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Toxicology of Engineered Metal Nanoparticles

Systems Toxicology


  1. Giovanni Bernardini1,2,
  2. Anna Giulia Cattaneo1,
  3. Enrico Sabbioni3,
  4. Mario Di Gioacchino3,4,
  5. Maurizio Chiriva-Internati5,
  6. Rosalba Gornati1,2

Published Online: 15 SEP 2011

DOI: 10.1002/9780470744307.gat240

General, Applied and Systems Toxicology

General, Applied and Systems Toxicology

How to Cite

Bernardini, G., Cattaneo, A. G., Sabbioni, E., Di Gioacchino, M., Chiriva-Internati, M. and Gornati, R. 2011. Toxicology of Engineered Metal Nanoparticles. General, Applied and Systems Toxicology. .

Author Information

  1. 1

    University of Insubria, Department of Biotechnology and Molecular Sciences, Varese, Italy

  2. 2

    Polytechnic University of Milan, Centre for Interuniversity Research, Milan, Italy

  3. 3

    G D'Annunzio University Chieti-Pescara, Centre for Aging Sciences, Chieti, Italy

  4. 4

    G D'Annunzio University Chieti-Pescara, Department of Medicine and the Sciences of Aging, Faculty of Medicine and Surgery, Chieti, Italy

  5. 5

    Texas Tech University, Health Sciences Center, Division of Hematology and Oncology, Lubbock, TX, USA

Publication History

  1. Published Online: 15 SEP 2011


The wide interest in nanoscience and nanotechnology leads to an ever-increasing presence of nanomaterials in the environment that in turn may be associated with potentially new and largely undefined risks for the human health and for the environment. We reviewed the experimental data on the ecotoxicology of engineered nanometals following their intentional, unavoidable or accidental dispersion in the environment, together with the benefits of their use for bioremediation. Two potential threats for the human health, the carcinogenic and allergenic risks, have been subsequently evaluated in in vitro and in vivo systems. Lung and skin inflammation and possibly mutagenesis are the mainly documented effects, but the available data remain scarce and fragmentary, and toxicity is shared by both metallic and non-metallic nanomaterials. The conclusive paragraph discusses the use of nanometals in traditional medicine and the development of metal based nanodrugs. A careful evaluation of risks and benefits is mandatory even in this case.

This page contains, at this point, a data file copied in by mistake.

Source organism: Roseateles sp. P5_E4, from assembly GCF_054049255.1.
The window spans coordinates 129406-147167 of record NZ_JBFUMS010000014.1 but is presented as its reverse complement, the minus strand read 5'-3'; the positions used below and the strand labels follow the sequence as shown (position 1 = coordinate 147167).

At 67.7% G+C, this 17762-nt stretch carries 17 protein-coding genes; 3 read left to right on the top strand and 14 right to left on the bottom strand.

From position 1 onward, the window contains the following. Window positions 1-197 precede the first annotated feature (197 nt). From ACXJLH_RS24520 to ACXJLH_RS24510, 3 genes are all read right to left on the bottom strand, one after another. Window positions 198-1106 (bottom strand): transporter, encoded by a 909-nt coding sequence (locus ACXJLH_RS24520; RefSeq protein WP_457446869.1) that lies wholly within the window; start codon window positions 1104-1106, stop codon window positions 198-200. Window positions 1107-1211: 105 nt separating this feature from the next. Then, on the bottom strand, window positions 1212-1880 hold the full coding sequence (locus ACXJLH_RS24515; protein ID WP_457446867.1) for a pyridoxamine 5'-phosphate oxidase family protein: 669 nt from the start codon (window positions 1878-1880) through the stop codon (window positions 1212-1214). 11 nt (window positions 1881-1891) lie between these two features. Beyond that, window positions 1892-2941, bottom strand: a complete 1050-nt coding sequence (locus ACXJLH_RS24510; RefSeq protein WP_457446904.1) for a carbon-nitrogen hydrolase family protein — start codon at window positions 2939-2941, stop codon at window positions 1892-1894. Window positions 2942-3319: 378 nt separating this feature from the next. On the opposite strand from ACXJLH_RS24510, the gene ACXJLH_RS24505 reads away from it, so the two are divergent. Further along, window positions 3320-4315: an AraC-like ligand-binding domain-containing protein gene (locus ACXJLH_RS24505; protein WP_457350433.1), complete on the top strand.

• allergy;
  • cancer;
  • ecotoxicology;
  • magnetic nanoparticles;
  • nanomedicine;
  • nanotoxicology